• We carry out the embryo transfer under ultrasound scan guidance so you will need to have a full bladder
  • The embryologist will first discuss the grade of your embryos with you and whether one or two are to be transferred
  • Under recent HFEA guidelines we will only put three embryos back in exceptional circumstances in women over 40 years of age
  • Even when only two embryos are transferred there is significant risk of twins (up to 20%). Multiple pregnancies are associated with increased risk of premature delivery and cerebral palsy as well as most of the complications of pregnancy itself, such as diabetes and high blood pressure. In addition, once they are born, bringing up twins or triplets has financial, emotional and physical implications for the parents. By adopting a strict policy on numbers of embryos transferred we aim to keep multiple pregnancies to a minimum
  • The embryos are quite safe within the uterus and you can walk about, bathe, shower and carry on with your normal daily activities. However, it is best to avoid strenuous exercise until your abdomen feels less tender and back to normal. Sexual intercourse can be resumed whenever you feel like it
  • If you do not have a period in the two weeks following embryo transfer, a pregnancy test should be done. This can be a standard home pregnancy test or you may choose to come to the clinic for a blood test. If the test result is positive we can arrange for you to come in for an early pregnancy scan three weeks later (you will be seven weeks pregnant at this stage)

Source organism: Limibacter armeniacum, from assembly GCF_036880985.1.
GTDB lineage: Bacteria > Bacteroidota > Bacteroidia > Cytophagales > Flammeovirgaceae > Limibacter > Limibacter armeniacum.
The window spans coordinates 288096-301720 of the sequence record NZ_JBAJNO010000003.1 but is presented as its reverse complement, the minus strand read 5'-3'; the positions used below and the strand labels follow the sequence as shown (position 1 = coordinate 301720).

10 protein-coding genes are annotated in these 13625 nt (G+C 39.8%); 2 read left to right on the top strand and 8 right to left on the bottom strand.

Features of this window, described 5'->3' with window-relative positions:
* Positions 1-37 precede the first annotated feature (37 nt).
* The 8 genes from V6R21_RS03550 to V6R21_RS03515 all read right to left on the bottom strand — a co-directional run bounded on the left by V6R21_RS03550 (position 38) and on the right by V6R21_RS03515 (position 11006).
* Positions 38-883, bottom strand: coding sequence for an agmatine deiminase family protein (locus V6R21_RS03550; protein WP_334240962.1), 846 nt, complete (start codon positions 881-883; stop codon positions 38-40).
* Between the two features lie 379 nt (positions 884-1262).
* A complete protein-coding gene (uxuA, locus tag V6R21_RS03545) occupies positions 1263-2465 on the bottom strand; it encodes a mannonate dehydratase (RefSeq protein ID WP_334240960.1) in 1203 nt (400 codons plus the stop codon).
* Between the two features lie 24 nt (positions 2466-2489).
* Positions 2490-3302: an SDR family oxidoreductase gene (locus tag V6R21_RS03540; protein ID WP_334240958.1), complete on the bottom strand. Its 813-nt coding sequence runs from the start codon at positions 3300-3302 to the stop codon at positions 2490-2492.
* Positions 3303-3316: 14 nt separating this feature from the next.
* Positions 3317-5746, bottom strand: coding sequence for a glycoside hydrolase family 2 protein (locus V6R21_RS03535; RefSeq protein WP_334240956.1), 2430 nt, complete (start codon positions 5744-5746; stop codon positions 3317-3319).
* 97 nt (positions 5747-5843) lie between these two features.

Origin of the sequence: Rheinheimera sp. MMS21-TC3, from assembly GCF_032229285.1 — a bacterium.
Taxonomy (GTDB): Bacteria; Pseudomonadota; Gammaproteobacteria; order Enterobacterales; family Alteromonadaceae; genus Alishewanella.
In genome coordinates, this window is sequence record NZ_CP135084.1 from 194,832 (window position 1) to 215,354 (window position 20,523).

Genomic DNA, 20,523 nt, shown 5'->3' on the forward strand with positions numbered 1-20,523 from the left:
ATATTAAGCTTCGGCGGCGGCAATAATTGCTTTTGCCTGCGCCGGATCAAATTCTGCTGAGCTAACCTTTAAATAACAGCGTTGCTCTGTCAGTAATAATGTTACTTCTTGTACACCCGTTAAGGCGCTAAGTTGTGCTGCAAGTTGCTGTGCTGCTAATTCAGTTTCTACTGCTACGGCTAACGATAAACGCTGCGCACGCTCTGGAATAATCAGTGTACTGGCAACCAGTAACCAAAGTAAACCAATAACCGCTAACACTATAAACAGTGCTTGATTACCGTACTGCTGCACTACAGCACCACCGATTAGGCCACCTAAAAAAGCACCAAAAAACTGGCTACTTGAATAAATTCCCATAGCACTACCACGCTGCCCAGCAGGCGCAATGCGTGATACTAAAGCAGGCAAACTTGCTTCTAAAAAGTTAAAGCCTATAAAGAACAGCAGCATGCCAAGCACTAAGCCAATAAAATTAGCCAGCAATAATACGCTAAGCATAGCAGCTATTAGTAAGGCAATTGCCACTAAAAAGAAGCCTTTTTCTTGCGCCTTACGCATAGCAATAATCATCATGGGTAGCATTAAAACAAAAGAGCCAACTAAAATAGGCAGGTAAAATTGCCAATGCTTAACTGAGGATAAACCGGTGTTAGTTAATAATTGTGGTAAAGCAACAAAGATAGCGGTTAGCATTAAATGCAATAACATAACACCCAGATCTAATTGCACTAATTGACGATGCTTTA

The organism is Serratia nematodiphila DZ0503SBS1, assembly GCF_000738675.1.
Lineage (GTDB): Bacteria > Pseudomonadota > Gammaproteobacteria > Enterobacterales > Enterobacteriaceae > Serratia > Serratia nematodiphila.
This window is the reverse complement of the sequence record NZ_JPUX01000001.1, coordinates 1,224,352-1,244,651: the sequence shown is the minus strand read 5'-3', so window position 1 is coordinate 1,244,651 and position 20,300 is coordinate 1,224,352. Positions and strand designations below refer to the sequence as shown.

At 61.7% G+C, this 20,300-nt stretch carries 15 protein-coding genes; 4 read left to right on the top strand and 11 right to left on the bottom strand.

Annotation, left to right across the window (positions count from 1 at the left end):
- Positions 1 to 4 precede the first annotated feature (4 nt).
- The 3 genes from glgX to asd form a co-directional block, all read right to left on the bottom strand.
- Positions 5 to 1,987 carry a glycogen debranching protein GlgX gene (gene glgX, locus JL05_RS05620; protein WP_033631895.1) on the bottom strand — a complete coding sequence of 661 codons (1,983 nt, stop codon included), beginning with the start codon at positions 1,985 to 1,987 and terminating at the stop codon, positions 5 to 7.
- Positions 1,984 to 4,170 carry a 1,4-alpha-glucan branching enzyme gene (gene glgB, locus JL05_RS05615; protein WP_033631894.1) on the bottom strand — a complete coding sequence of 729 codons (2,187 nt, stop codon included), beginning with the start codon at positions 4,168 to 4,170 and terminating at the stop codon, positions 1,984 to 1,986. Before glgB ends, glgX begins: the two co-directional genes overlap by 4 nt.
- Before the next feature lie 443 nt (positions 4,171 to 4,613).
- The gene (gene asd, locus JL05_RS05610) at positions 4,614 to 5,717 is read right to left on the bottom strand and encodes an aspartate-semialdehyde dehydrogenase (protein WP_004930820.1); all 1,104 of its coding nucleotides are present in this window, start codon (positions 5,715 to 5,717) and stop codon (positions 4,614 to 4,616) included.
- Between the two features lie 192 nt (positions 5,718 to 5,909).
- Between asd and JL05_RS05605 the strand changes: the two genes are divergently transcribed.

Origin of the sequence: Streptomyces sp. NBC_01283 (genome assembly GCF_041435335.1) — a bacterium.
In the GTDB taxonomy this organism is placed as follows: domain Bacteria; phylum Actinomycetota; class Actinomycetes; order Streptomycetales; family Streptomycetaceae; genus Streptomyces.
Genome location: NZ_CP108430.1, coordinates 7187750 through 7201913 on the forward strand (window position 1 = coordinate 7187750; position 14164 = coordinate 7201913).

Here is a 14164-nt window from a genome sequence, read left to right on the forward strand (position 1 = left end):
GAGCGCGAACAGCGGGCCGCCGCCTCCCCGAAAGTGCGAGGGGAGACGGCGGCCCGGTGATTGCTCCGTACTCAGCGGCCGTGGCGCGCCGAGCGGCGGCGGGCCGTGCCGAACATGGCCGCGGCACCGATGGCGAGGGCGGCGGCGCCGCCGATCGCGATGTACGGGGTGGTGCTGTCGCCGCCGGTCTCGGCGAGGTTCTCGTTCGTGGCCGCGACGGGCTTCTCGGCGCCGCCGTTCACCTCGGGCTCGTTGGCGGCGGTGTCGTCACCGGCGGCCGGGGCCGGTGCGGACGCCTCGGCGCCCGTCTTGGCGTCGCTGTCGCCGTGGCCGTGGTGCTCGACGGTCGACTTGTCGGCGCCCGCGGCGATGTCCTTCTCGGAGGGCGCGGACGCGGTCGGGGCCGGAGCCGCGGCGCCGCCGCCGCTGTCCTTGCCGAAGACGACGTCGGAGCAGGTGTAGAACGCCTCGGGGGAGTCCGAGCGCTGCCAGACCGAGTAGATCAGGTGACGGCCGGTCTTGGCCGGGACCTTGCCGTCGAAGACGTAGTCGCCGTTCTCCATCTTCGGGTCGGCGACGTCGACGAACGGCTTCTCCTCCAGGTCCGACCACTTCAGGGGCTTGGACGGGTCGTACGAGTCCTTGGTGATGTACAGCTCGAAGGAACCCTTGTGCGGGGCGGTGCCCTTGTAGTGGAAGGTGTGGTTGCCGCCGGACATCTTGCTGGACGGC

• If the test result is negative you can stop the progesterone and oestradiol valerate and arrange a follow-up appointment with one of our consultants.
Before your treatment begins

Before you start your treatment cycle, please make sure that you have been given information about:

  • The limitations and possible outcomes of the proposed treatment
  • Possible side effects and risks of the treatment
  • The techniques involved
  • Costs
  • How it may affect your daily life
  • Counselling
  • The HFEA
  • Our duty to consider the welfare of any child resulting from treatment with us
Consent forms

Before starting your treatment cycle, we will ask you to read and sign a number of forms consenting to the thaw and transfer of your embryos. These will be discussed at your nurse consultation but if you have any queries please contact us at any time.

All consent forms must be completed and returned before you start treatment.

DisclaimerThe medical information provided here is as an educational resource only.

It is not intended to replace the advice of your GP or medical team and should not be used or relied upon for any diagnostic or treatment purposes.

The information has been prepared by Dr Carole Gilling-Smith, Consultant Gynaecologist and Medical Director of the Agora Gynaecology and Fertility Centre.

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Wednesday 8th of April (Postponed)